At first glance, Brasserie Jo looks charmingly Parisian, from the hard-boiled eggs set up in their funny stands at the bar to the little pots of mustard on the tables. But after you take off your coat and before your first aperitif that eerie Lettuce Entertain You feeling sets in.

Am I in a restaurant? Or on a set? Chef Jean Joho might be really truly French, but Brasserie Jo is merely Melman: homogenized and pasteurized. Still, I’ve got to admit, as fantasies go Brasserie Jo serves up a pretty good one.

Ice water will be served upon request: There’s this ridiculous routine the waiters go through with each customer, pretending tap water is foreign to the tables of Chicago. I doubt it sells Evian, but it does strike a pretentious note mercifully avoided elsewhere.

Smoked salmon, crispy potato: Hills of fine, thinly sliced, smoked salmon rolling over a mountain of shoestring fries, accompanied by a small cloud of whipped horseradish. While the fish is delicious, the dish seems a tad out of water here. With a few toasted bagels, it would make an excellent breakfast for four.

Onion tart Uncle Hansi: A wedge of sweet creamy onion custard snoring on its pastry bed: practically dessert. Heavy, but heavenly so.

Leek vinaigrette: When in France, as Jo will make you wish you were, you must order leeks. They’re supposed to be boiled limp, sliced round, and drowning in vinaigrette. These, still crisp, still whole, and lounging under a garnish of chopped egg, don’t do the trick.

Lentils en salade: Another brasserie standard, this one upholds the honor of the slightly toothy, tomato-accompanied, vinaigretted classic.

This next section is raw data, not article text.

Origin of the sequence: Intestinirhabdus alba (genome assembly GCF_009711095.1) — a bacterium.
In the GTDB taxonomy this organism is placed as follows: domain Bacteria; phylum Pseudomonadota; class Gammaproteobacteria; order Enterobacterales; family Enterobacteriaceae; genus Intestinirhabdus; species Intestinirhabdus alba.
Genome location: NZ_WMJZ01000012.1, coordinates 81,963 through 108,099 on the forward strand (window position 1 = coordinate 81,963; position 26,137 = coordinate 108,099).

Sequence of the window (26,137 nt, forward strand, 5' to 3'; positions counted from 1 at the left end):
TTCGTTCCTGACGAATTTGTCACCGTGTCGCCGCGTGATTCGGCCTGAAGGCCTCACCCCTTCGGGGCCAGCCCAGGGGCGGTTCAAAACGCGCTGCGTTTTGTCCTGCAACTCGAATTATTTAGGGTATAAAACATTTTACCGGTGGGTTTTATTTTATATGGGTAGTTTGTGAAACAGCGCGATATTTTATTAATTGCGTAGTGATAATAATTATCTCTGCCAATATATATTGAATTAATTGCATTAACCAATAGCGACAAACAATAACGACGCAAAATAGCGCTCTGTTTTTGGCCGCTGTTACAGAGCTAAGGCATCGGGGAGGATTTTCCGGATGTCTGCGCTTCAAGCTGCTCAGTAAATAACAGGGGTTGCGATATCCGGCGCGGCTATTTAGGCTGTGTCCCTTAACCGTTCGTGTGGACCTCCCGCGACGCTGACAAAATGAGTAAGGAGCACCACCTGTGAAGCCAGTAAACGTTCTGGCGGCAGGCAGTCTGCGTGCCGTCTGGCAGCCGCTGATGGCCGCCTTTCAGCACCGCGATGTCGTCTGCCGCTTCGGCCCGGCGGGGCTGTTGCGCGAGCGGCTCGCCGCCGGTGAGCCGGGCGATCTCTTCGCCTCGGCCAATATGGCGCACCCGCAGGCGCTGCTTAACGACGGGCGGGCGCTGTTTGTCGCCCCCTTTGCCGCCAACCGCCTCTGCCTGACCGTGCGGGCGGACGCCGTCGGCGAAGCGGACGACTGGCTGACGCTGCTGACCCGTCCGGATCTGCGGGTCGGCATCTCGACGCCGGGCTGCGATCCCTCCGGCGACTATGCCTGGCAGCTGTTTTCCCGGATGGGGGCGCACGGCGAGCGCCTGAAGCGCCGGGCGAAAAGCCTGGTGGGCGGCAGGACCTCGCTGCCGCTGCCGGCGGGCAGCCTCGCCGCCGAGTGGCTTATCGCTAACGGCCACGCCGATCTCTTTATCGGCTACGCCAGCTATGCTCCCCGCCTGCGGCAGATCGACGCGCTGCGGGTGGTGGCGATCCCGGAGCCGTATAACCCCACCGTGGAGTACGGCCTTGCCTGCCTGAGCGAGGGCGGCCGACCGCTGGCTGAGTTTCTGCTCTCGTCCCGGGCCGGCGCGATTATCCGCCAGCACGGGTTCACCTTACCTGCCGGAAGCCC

The bread is only mediocre, which doesn’t square with the authentically-French routine, nor the Lettuce family ability to restock at the Corner Bakery.

House salad: Startlingly tart.

Daily specials: There was also lovely sea bass spiked with fennel and served over couscous.

Roasted chicken, pomme dauphine: Wonderful soul-warming roasted chicken, served in a curiously declasse fashion, with cabbage and pomme dauphine, which apparently means fried mashed-potato dumplings.

Steak au poivre: Our well-traveled and devotedly carnivorous friends insist this is chewy for America and tender for France. Sticky with pepper/cream/cognac indulgence.

Braised lamb shank Not just falling-off-the-bone tender, but falling-off-the-plate too. The ladies at the next table, tarrying over their last spoonfuls of creme brulee, leaned over to savor a bite. They swore it made a delicious final course.

For dessert we tried the fabulously creamy lemon sorbet with vodka, the overly moussy and insufficiently chocolate chocolate mousse and the unusual but satisfying ice-cream fruitcake billed as kougelhof. Also profiteroles, which were pretty good. The best part is the chocolate sauce waiters pour (liberally, if you whine a little) from big yellow drippy pitchers. I’m a sucker for good props.

Brasserie Jo, 59 West Hubbard, is open 5 to 12 Monday through Thursday, 5 to 1AM Friday and Saturday, and 4 to 10 Sunday. Call 312-595-0800 for more.